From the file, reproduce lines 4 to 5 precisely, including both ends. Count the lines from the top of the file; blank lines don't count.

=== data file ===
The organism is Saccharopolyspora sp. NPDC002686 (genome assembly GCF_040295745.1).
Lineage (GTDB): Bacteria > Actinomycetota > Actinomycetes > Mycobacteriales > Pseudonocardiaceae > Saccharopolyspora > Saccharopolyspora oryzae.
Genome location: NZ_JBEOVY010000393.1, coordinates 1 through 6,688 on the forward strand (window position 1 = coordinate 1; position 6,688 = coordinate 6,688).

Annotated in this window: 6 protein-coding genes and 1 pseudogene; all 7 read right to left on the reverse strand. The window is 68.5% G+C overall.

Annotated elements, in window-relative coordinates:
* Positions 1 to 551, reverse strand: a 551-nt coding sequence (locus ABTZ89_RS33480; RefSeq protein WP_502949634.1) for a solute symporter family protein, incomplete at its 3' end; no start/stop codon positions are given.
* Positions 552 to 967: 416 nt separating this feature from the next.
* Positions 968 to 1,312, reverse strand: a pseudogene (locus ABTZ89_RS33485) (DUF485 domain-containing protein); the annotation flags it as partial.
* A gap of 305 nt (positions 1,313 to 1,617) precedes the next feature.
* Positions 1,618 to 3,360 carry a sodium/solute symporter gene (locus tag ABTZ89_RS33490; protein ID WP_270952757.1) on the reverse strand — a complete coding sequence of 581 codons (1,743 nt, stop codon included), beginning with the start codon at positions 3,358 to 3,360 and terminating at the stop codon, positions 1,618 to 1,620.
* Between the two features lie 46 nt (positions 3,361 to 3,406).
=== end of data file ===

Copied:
Annotated in this window: 6 protein-coding genes and 1 pseudogene; all 7 read right to left on the reverse strand. The window is 68.5% G+C overall.

Annotated elements, in window-relative coordinates: